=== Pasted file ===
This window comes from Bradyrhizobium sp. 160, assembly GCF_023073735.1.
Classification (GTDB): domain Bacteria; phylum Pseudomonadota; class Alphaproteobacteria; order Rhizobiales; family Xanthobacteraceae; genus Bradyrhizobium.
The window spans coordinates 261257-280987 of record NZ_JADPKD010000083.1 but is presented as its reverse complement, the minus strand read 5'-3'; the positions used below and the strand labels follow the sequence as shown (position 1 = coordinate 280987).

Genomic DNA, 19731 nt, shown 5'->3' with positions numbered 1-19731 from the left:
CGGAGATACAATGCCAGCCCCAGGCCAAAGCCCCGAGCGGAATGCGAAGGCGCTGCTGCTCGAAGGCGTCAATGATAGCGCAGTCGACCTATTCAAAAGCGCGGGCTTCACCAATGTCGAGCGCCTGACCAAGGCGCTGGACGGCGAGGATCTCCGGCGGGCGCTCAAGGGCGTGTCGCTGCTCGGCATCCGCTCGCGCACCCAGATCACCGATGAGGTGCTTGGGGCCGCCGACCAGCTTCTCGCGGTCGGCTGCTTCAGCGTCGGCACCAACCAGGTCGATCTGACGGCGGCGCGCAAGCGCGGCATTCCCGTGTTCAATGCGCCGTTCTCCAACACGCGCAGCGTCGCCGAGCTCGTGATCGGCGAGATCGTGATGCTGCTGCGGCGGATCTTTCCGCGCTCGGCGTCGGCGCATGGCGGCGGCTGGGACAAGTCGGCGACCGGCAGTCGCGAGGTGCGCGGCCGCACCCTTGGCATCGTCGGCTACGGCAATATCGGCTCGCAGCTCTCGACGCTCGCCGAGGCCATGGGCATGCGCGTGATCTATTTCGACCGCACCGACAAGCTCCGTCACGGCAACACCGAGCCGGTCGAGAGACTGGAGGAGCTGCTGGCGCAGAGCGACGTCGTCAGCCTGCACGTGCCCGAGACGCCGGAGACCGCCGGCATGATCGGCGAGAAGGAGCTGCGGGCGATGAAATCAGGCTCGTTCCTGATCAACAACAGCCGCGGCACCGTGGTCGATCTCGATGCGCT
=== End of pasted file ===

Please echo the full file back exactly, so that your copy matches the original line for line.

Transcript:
This window comes from Bradyrhizobium sp. 160, assembly GCF_023073735.1.
Classification (GTDB): domain Bacteria; phylum Pseudomonadota; class Alphaproteobacteria; order Rhizobiales; family Xanthobacteraceae; genus Bradyrhizobium.
The window spans coordinates 261257-280987 of record NZ_JADPKD010000083.1 but is presented as its reverse complement, the minus strand read 5'-3'; the positions used below and the strand labels follow the sequence as shown (position 1 = coordinate 280987).

Genomic DNA, 19731 nt, shown 5'->3' with positions numbered 1-19731 from the left:
CGGAGATACAATGCCAGCCCCAGGCCAAAGCCCCGAGCGGAATGCGAAGGCGCTGCTGCTCGAAGGCGTCAATGATAGCGCAGTCGACCTATTCAAAAGCGCGGGCTTCACCAATGTCGAGCGCCTGACCAAGGCGCTGGACGGCGAGGATCTCCGGCGGGCGCTCAAGGGCGTGTCGCTGCTCGGCATCCGCTCGCGCACCCAGATCACCGATGAGGTGCTTGGGGCCGCCGACCAGCTTCTCGCGGTCGGCTGCTTCAGCGTCGGCACCAACCAGGTCGATCTGACGGCGGCGCGCAAGCGCGGCATTCCCGTGTTCAATGCGCCGTTCTCCAACACGCGCAGCGTCGCCGAGCTCGTGATCGGCGAGATCGTGATGCTGCTGCGGCGGATCTTTCCGCGCTCGGCGTCGGCGCATGGCGGCGGCTGGGACAAGTCGGCGACCGGCAGTCGCGAGGTGCGCGGCCGCACCCTTGGCATCGTCGGCTACGGCAATATCGGCTCGCAGCTCTCGACGCTCGCCGAGGCCATGGGCATGCGCGTGATCTATTTCGACCGCACCGACAAGCTCCGTCACGGCAACACCGAGCCGGTCGAGAGACTGGAGGAGCTGCTGGCGCAGAGCGACGTCGTCAGCCTGCACGTGCCCGAGACGCCGGAGACCGCCGGCATGATCGGCGAGAAGGAGCTGCGGGCGATGAAATCAGGCTCGTTCCTGATCAACAACAGCCGCGGCACCGTGGTCGATCTCGATGCGCT